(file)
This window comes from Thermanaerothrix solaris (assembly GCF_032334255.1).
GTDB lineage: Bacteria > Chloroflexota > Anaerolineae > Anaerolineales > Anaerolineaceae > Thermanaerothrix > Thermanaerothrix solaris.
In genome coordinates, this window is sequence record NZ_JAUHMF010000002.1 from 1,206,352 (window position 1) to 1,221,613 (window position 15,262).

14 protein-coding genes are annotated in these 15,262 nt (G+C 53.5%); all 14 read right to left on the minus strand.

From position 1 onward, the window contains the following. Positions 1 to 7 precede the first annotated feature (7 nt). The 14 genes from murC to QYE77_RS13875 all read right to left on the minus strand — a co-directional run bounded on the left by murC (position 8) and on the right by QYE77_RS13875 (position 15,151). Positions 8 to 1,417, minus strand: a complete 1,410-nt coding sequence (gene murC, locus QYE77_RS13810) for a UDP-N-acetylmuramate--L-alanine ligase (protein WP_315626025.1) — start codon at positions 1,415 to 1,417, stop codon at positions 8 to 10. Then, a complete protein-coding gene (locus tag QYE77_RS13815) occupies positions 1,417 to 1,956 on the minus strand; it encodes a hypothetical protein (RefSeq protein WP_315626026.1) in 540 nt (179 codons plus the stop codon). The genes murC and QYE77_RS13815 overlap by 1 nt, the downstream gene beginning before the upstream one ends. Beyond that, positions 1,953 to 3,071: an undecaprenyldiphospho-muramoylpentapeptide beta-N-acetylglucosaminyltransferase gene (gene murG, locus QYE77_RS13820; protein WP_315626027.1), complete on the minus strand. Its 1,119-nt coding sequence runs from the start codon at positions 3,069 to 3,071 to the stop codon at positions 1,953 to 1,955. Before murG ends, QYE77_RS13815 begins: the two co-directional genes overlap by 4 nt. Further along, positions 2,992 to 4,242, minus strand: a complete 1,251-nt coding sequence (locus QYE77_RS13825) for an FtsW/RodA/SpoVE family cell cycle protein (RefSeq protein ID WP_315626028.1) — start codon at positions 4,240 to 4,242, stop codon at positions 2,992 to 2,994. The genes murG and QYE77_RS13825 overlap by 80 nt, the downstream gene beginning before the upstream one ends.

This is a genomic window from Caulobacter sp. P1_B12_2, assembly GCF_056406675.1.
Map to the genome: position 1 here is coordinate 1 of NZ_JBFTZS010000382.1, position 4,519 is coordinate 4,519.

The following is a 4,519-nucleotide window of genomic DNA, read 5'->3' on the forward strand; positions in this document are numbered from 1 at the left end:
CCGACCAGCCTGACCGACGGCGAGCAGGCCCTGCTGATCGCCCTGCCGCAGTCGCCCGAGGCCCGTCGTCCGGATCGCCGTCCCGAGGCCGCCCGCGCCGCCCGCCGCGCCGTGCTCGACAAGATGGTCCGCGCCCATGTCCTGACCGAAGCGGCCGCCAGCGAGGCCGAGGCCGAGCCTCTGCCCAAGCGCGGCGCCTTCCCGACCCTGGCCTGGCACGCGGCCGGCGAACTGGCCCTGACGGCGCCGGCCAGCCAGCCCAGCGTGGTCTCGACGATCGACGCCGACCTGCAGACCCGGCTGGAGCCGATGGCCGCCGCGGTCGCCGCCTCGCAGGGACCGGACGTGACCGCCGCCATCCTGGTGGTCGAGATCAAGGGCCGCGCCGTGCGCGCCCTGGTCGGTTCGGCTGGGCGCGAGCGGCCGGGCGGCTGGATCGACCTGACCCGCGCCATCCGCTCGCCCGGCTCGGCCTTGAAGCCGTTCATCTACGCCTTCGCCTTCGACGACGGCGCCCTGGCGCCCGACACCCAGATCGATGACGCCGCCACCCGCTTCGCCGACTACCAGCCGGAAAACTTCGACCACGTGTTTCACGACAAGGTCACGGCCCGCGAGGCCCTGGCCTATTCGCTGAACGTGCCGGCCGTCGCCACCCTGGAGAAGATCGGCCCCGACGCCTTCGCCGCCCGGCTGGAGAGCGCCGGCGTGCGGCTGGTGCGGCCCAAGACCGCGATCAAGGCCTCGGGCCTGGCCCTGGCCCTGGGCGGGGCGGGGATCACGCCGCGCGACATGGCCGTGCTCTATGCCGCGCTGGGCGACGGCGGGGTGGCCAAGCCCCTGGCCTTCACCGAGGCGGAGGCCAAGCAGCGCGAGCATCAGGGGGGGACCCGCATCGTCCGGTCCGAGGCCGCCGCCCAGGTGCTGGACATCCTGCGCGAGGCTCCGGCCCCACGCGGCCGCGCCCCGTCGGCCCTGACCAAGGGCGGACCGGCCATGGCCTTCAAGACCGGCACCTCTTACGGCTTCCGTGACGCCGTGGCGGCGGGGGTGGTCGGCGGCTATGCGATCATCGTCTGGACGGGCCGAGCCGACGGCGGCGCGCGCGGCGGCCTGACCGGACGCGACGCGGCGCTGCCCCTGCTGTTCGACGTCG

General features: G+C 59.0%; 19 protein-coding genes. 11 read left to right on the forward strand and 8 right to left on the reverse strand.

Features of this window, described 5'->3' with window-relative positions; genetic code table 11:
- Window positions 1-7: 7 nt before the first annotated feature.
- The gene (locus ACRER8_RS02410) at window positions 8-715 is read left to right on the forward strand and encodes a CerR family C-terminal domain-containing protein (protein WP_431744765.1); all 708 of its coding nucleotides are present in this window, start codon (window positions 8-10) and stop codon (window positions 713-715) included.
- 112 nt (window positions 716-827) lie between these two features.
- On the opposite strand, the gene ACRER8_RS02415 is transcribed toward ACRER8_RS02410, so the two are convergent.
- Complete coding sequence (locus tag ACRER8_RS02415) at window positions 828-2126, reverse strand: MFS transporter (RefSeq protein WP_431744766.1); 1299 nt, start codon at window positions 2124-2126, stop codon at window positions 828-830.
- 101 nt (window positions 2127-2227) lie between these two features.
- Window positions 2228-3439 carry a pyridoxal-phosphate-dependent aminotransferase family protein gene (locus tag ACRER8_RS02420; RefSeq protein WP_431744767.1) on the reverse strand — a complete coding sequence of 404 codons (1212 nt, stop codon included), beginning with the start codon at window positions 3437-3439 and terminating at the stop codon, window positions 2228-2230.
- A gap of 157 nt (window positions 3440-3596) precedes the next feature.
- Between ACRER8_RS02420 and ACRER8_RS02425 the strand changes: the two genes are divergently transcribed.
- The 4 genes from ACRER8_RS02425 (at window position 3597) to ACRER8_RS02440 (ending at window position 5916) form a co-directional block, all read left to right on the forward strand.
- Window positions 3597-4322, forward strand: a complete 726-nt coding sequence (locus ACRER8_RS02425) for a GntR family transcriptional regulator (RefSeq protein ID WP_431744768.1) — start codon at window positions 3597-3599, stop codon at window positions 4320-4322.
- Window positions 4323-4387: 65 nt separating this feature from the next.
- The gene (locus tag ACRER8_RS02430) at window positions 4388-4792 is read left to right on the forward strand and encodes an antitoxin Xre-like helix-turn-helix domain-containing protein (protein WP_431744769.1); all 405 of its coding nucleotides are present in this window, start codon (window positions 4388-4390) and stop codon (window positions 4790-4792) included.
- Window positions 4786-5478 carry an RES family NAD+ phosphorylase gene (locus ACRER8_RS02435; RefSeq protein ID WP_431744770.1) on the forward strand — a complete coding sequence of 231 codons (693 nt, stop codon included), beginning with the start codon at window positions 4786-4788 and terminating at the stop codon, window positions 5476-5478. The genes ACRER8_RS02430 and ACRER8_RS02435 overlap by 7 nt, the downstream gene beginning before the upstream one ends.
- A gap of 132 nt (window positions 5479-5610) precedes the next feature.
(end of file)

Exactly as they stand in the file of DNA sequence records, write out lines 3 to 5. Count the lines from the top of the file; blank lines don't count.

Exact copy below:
In genome coordinates, this window is sequence record NZ_JAUHMF010000002.1 from 1,206,352 (window position 1) to 1,221,613 (window position 15,262).

14 protein-coding genes are annotated in these 15,262 nt (G+C 53.5%); all 14 read right to left on the minus strand.

From position 1 onward, the window contains the following. Positions 1 to 7 precede the first annotated feature (7 nt). The 14 genes from murC to QYE77_RS13875 all read right to left on the minus strand — a co-directional run bounded on the left by murC (position 8) and on the right by QYE77_RS13875 (position 15,151). Positions 8 to 1,417, minus strand: a complete 1,410-nt coding sequence (gene murC, locus QYE77_RS13810) for a UDP-N-acetylmuramate--L-alanine ligase (protein WP_315626025.1) — start codon at positions 1,415 to 1,417, stop codon at positions 8 to 10. Then, a complete protein-coding gene (locus tag QYE77_RS13815) occupies positions 1,417 to 1,956 on the minus strand; it encodes a hypothetical protein (RefSeq protein WP_315626026.1) in 540 nt (179 codons plus the stop codon). The genes murC and QYE77_RS13815 overlap by 1 nt, the downstream gene beginning before the upstream one ends. Beyond that, positions 1,953 to 3,071: an undecaprenyldiphospho-muramoylpentapeptide beta-N-acetylglucosaminyltransferase gene (gene murG, locus QYE77_RS13820; protein WP_315626027.1), complete on the minus strand. Its 1,119-nt coding sequence runs from the start codon at positions 3,069 to 3,071 to the stop codon at positions 1,953 to 1,955. Before murG ends, QYE77_RS13815 begins: the two co-directional genes overlap by 4 nt. Further along, positions 2,992 to 4,242, minus strand: a complete 1,251-nt coding sequence (locus QYE77_RS13825) for an FtsW/RodA/SpoVE family cell cycle protein (RefSeq protein ID WP_315626028.1) — start codon at positions 4,240 to 4,242, stop codon at positions 2,992 to 2,994. The genes murG and QYE77_RS13825 overlap by 80 nt, the downstream gene beginning before the upstream one ends.